While we hold our secrets close to our hearts, sometimes they slip out. Five stories
As told to Russy Tendler
"If you put shame in a Petri dish, it needs three things to grow exponentially: secrecy, silence, and self-judgment. If you put the same amount of shame in a Petri dish and douse it with empathy, it can’t survive,” says Dr. Brene Brown.
I was given my own opportunity to conduct this experiment, and I’ve found the conclusion to be accurate. That’s why I’ve decided to share my story, in the hope that it pokes at dormant empathy and arouses compassion, and perhaps overflows onto someone else’s Petri dish in desperate need of dousing.
I always knew we were the kind of family people envied. My wife and I loved hosting and socializing, sent our kids to great schools, and presented a picture of ease and happiness to the world around us. With five beautiful children, a solid income, and a communal leadership mindset, we were always well liked and could easily be described as the “perfect family.” And really, we would have been. Except for one not-so-little problem: I was thoroughly and completely addicted to gambling.
If I must trace it back to its beginnings, I believe it started when I was in yeshivah high school, when I’d spend my nights at a friend’s house, fervently playing video games and eventually setting the stakes high. We’d put money on winning, and each win, with its ten dollar boost, would spur another furious game, offering chances of more money and more of the adrenaline that accompanied the payout.
From then on, I found every possible opportunity to experience this rush. I began following sports teams around the world and betting on the outcomes of games. I’d bet on anything and everything, and each time I made more money, I knew I could make more if I just reinvested my winnings.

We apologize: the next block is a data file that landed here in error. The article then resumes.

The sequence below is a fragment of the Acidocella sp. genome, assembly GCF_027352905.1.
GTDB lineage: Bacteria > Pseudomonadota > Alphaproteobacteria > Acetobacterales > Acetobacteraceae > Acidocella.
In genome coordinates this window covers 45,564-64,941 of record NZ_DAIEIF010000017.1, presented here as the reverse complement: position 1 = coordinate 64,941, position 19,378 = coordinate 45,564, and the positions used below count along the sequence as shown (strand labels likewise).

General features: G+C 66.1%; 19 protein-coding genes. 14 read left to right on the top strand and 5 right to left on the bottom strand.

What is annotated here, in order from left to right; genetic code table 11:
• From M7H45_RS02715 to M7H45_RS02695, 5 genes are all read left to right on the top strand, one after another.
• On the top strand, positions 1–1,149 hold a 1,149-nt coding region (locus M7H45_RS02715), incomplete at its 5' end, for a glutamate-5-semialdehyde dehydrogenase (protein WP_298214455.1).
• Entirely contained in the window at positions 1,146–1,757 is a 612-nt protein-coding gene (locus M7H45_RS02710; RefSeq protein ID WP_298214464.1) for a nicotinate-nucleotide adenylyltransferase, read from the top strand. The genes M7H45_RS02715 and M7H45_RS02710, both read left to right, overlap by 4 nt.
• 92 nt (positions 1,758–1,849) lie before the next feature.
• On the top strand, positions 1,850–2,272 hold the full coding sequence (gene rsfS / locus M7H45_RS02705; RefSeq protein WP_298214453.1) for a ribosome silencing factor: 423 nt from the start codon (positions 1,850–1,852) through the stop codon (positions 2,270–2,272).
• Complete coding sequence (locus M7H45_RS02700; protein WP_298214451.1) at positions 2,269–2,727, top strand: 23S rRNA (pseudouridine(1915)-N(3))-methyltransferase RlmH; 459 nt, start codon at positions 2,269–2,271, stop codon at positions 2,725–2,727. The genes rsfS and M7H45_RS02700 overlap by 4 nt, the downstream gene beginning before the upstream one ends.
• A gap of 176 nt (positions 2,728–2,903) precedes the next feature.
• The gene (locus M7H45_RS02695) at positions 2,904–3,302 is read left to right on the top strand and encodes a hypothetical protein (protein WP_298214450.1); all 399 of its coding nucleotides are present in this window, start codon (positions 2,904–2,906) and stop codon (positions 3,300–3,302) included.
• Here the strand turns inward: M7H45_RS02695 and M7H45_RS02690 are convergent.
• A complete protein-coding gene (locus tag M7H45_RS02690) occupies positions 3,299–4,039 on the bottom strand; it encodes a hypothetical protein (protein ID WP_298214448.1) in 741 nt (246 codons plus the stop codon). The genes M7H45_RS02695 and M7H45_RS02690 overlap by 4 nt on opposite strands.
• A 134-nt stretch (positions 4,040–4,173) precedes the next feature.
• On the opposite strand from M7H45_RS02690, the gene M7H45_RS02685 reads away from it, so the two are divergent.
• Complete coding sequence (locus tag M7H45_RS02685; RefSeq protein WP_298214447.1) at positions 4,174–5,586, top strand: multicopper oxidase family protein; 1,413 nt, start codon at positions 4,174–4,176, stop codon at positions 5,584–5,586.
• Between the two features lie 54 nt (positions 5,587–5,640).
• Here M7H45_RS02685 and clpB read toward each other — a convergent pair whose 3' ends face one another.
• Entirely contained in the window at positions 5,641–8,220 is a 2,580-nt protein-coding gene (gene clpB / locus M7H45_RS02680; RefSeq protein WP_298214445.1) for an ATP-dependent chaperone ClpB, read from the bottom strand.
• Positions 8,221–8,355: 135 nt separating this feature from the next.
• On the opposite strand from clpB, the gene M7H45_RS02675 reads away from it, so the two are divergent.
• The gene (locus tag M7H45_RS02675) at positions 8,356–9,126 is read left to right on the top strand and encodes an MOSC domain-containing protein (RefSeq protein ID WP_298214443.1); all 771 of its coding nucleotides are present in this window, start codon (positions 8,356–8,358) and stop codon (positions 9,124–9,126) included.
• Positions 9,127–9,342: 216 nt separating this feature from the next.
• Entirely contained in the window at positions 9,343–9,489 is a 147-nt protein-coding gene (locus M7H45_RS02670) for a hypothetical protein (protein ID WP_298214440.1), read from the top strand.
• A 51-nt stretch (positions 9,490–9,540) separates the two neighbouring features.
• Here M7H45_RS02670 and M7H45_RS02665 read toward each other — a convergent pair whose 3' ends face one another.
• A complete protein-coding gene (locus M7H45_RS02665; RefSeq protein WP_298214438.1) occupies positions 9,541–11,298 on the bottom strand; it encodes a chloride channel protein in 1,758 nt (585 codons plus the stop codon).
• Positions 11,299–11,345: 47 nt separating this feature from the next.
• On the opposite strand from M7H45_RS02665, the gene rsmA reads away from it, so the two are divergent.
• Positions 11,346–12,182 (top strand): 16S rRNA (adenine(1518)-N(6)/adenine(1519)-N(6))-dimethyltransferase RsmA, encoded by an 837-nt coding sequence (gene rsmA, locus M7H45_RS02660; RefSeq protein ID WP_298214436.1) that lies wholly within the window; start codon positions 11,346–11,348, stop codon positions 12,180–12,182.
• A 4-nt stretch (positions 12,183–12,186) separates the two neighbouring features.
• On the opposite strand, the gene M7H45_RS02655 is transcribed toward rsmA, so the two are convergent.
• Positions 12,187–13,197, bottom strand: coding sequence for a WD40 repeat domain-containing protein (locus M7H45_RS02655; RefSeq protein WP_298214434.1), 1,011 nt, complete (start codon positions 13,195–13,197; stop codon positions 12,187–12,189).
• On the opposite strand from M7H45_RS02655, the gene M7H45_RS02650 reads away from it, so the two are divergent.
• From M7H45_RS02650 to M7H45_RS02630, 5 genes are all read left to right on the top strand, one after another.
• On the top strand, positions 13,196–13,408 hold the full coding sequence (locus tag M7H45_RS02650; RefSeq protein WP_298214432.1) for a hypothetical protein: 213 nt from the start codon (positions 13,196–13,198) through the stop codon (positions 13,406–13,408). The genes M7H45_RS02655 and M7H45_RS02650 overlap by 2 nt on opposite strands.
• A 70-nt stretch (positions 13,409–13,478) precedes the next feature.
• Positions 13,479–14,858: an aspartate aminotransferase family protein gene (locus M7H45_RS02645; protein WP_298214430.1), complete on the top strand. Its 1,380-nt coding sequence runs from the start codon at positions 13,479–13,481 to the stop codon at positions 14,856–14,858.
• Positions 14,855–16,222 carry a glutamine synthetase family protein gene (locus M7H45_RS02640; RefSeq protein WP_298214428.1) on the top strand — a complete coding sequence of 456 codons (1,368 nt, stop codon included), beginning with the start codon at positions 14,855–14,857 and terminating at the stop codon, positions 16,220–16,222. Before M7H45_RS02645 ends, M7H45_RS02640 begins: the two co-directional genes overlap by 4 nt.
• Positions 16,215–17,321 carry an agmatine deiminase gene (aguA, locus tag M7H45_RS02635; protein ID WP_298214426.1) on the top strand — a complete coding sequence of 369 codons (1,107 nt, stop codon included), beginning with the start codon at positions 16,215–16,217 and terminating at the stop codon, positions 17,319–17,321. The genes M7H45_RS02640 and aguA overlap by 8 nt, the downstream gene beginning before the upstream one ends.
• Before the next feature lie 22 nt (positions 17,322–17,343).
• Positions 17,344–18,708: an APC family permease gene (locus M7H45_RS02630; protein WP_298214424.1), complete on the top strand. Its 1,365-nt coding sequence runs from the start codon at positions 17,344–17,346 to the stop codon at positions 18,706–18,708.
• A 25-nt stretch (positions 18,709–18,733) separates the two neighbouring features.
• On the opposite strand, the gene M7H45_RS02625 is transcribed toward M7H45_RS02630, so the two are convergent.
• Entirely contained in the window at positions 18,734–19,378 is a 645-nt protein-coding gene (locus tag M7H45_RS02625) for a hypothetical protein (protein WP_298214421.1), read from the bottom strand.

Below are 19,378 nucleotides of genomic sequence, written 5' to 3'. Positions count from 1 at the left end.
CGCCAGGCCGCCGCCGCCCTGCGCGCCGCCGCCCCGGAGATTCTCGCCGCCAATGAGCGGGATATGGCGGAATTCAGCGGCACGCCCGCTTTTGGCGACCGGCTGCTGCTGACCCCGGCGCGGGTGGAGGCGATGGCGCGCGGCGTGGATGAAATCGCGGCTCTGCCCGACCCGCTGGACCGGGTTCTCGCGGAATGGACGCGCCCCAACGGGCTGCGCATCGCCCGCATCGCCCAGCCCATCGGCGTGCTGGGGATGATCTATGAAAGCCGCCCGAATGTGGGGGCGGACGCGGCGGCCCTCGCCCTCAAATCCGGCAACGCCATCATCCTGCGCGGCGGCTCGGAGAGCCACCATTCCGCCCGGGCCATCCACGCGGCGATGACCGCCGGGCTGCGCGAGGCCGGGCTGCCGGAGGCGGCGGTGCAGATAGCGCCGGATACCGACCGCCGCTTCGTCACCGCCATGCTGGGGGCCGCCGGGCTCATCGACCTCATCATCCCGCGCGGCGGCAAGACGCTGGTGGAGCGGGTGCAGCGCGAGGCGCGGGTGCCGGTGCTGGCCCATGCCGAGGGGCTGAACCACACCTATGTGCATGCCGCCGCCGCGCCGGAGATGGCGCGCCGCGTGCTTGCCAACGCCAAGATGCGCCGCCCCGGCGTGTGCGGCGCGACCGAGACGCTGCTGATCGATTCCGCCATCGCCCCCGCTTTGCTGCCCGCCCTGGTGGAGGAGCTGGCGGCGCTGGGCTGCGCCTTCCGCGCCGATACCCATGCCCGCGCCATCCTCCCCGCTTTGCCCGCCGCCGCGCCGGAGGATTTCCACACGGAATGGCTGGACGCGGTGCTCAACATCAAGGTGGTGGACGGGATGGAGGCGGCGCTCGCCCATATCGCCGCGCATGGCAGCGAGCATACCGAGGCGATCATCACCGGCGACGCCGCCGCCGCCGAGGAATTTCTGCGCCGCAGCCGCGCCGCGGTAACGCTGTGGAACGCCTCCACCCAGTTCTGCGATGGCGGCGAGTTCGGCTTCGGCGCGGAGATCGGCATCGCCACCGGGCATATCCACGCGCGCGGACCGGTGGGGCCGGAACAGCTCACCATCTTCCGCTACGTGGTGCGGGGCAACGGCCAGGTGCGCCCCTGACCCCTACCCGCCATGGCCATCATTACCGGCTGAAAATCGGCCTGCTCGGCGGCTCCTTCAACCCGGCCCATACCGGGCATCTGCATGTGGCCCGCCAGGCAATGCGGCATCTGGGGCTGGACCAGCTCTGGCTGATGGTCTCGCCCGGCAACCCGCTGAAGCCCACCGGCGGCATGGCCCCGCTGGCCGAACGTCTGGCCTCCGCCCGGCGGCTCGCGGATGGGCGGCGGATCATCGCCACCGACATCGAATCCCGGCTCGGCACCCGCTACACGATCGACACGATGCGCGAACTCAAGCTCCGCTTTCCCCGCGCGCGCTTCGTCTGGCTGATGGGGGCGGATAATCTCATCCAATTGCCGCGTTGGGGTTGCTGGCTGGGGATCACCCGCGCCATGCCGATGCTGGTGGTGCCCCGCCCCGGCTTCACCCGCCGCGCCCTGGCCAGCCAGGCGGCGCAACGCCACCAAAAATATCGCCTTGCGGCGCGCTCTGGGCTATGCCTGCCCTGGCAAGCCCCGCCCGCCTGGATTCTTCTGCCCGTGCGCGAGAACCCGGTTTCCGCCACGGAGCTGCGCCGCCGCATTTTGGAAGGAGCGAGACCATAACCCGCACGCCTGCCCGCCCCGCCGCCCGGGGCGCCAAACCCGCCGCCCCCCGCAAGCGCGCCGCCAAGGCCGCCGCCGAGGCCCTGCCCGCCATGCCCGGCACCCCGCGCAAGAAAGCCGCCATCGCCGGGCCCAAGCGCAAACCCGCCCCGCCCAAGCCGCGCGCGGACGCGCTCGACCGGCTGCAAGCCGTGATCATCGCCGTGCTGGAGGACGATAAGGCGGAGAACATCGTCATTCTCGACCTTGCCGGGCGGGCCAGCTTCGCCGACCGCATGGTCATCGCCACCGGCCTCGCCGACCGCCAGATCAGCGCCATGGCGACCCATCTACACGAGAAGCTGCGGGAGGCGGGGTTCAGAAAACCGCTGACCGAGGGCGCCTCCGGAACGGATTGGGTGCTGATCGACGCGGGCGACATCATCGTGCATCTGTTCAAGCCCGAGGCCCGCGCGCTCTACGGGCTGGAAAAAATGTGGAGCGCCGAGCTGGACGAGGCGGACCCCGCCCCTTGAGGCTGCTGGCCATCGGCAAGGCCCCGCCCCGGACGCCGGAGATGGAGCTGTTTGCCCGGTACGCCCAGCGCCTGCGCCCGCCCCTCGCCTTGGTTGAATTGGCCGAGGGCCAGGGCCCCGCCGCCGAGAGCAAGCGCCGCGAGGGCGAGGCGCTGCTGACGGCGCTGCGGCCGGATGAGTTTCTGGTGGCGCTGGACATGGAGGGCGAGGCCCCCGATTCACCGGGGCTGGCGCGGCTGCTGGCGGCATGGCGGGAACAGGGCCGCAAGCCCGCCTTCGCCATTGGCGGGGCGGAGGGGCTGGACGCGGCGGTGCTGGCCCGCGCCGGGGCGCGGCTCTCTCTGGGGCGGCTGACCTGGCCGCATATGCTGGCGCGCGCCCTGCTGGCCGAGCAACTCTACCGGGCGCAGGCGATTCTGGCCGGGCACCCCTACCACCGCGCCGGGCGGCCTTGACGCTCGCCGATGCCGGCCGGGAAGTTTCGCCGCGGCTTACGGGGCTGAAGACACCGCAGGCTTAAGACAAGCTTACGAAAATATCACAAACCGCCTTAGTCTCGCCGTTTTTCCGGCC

Often, this turned out in my favor, and it became a vicious cycle; gambling and earning, gambling some more and earning some more. There were losses too, of course, but the wins far outweighed them. As I pursued this path, I often felt sick to my stomach as I became more and more entangled in the web of lies and avoidance required to continue gambling at the pace and intensity I wanted to.
I continued through high school and into college. I was more aware than ever of my being blessed with incredibly generous parents when one day my father asked me to bring a large sum of my tuition to the finance office. On my way to deliver the money, an opportunity to bet on the outcome of a game arose. I knew I could likely double the money if I won; I thought of what it could save for my parents if I presented the office with double the amount my father had given me. I was good at this. I’d win this. I had it in the bag…
Until I didn’t. My team lost the game, and I, the money. I crumpled as I realized I had no choice but to share the truth with my parents. In so doing, I believed myself to be “cured.” Surely I couldn’t continue down this road after the humiliation and guilt of gambling away my father’s hard-earned money.
But it wasn’t enough. My shame made itself comfortable there on that Petri dish, with my secrecy, silence, and self-judgment aiding its growth. It followed me into my marriage, and at first, my wife was blissfully unaware of my addiction.